What do you think of when you think “family film?” For me, it’s the Herbie the Love Bug movies that my parents took us to in the early 70s. I confess I don’t remember a thing about the plot of these flicks, but I remember a late summer evening’s drive to a movie theater, all six of us piled into the car, and I remember being happy. When I was a little older, we all saw Star Wars together in Ogunquit, Maine; it was the opening weekend, and the six of us couldn’t all sit together (as I recall, my brothers sat on the stage directly in front of the screen, their heads tipped back to watch). I was more into the experience — the crowd, the excitement — than the story on the screen. And we all saw Airplane together, too (why, I wonder?), when I was old enough to be embarrassed to be seen at the movies with my parents.
We watched movies together at home more often. I loved staying home from school when I was little (before my mom returned to work) because we’d watch Fred Astaire and Ginger Rogers movies together. We watched James Bond movies, which when I think back on it were entirely inappropriate — but probably most of the R content was over my head, anyway. We watched nutty 40s capers, like Kind Hearts and Coronets. We watched Spencer Tracy/Katherine Hepburn movies. And of course we watched The Wizard of Oz and The Sound of Music every year on television, too.
Of course when I was a kid, I didn’t think much about the difficulty of “family movies.” We watched movies together. With four kids 8 years apart, probably one of us was always a little bored and someone else probably didn’t entirely get it, but no one complained because it was still nice to all be doing the same thing. Well, I should amend that: I didn’t complain, because as the youngest, I was always just grateful when my older siblings were doing something with me! That’s more accurate.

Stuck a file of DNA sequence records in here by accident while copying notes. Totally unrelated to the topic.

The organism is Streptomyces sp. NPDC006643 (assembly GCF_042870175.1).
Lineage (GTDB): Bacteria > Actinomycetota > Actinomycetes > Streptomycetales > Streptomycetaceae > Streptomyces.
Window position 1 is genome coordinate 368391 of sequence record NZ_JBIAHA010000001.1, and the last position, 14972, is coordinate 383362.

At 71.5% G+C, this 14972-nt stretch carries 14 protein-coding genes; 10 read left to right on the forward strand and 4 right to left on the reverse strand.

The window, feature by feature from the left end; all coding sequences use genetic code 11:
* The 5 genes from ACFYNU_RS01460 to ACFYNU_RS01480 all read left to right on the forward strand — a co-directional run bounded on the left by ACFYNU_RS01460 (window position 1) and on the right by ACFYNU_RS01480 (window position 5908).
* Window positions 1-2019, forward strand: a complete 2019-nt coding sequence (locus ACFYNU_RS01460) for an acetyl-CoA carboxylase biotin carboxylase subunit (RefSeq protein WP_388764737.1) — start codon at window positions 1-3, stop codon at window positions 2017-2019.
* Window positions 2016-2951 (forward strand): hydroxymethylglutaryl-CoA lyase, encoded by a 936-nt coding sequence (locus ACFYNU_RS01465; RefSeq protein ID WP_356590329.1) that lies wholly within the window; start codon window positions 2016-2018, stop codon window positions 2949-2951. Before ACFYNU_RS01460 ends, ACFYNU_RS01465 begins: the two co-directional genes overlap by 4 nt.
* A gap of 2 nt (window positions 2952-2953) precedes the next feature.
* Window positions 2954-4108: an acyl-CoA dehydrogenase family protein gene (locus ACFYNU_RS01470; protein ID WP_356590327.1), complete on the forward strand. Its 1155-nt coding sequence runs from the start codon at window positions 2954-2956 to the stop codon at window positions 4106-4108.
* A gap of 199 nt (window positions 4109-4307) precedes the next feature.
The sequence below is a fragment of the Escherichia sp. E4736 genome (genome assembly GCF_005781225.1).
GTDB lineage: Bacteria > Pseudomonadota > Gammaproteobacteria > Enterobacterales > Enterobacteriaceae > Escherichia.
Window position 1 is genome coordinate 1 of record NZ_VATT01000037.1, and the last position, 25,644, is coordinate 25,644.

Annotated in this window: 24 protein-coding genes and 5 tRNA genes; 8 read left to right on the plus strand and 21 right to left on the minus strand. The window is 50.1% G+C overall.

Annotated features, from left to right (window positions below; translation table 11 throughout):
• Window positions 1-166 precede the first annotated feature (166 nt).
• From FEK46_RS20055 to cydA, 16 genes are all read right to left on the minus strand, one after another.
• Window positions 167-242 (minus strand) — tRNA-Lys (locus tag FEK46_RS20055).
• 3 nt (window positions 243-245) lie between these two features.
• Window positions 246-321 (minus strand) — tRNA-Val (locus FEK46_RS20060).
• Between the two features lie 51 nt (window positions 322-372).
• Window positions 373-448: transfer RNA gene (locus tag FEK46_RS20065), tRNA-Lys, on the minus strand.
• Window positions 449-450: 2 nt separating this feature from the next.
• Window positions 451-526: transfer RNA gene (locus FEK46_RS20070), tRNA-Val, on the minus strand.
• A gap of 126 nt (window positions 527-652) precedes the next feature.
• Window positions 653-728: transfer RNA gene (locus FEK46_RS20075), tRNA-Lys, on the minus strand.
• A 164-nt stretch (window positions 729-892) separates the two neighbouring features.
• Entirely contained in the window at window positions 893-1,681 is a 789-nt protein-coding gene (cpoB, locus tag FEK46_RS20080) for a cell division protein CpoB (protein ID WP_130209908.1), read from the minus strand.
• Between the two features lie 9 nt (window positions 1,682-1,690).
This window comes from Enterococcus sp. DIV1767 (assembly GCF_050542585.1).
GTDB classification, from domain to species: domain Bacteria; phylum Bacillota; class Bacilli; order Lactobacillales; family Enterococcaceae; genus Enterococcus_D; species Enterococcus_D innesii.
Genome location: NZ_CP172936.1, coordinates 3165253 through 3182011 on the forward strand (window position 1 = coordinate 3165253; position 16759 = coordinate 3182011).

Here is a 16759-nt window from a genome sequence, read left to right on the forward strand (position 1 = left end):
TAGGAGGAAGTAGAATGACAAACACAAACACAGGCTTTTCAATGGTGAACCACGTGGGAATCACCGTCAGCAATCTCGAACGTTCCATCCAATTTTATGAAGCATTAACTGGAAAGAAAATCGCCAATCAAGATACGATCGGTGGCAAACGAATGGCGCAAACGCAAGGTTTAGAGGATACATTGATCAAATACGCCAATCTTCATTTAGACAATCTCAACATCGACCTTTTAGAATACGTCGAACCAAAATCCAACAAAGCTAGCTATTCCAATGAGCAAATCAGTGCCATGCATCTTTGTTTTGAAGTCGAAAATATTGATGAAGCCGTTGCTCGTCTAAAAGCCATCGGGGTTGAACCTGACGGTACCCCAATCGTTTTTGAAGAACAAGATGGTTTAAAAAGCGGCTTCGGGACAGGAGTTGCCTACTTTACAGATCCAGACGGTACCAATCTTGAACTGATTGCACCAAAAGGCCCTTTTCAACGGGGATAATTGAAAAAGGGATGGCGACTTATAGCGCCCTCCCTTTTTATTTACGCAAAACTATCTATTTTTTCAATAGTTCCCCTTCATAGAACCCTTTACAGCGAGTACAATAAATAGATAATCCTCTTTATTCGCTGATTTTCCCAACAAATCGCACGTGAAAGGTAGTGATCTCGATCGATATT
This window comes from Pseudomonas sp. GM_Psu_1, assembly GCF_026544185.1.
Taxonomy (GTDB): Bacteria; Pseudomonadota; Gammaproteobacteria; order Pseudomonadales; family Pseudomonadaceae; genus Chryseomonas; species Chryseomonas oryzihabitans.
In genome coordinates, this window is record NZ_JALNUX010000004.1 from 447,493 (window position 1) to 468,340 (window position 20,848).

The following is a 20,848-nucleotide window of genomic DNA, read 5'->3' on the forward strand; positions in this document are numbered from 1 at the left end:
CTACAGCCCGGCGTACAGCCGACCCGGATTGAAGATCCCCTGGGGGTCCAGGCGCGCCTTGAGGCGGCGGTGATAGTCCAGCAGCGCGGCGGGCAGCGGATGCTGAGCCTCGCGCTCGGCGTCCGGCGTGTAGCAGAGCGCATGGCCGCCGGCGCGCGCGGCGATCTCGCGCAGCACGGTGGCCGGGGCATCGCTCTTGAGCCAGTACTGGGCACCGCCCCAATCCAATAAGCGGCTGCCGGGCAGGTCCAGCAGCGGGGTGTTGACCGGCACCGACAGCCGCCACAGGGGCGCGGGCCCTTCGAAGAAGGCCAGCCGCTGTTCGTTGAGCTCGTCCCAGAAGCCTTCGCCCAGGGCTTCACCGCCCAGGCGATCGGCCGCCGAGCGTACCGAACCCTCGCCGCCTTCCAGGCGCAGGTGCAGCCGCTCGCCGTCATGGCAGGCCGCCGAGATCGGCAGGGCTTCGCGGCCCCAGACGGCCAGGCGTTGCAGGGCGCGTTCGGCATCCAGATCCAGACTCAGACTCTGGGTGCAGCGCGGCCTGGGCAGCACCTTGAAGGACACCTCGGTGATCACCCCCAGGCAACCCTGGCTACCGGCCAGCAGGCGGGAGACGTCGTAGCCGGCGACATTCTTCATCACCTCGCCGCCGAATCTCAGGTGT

It’s a little easier with my guys today. The “family movie” options are greater, and the boys are close enough in age that they can watch the same things, so we’ve watched The Sound of Music together (once in the ER) — a good family film despite (for now; someday because of) the Nazi plot (they don’t ask about the war themes , and I don’t volunteer.) We’ve watched Toy Story a lot, which is probably the household favorite right now; we’ve watched Enchanted once. But even most of these films have elements the boys don’t get, or I don’t want them to get. It’s hard to get a family movie right for everyone in the family.
A Plumm Summer is a new family movie opening this weekend, and MotherTalk and Mom Central are trying to spread the word. I’m all in favor of helping out a little independent film, and this one’s got a great cast (Henry Winkler and Peter Scolari were my favorites) with a sweetly nostalgic voice-over by Jeff Daniels. The film’s set in 1968, and based on the true story of what happened in a small Montana town when the beloved Froggy Doo, a “Superstar puppet,” in David Brinkley’s words, was stolen. It’s a story of brothers, which of course interests me a lot these days, and about how their parents are managing their difficult path from sweethearts to partners. It’s got a bit of Scooby Doo feel to it, as the kids run circles around the FBI trying to solve the mystery of who stole Froggy Doo. Some of the themes and scenes are too heavy for my boys, but I’ll save it till they’re older. If you have kids in the 8-12 range, it might well make a good family outing for you.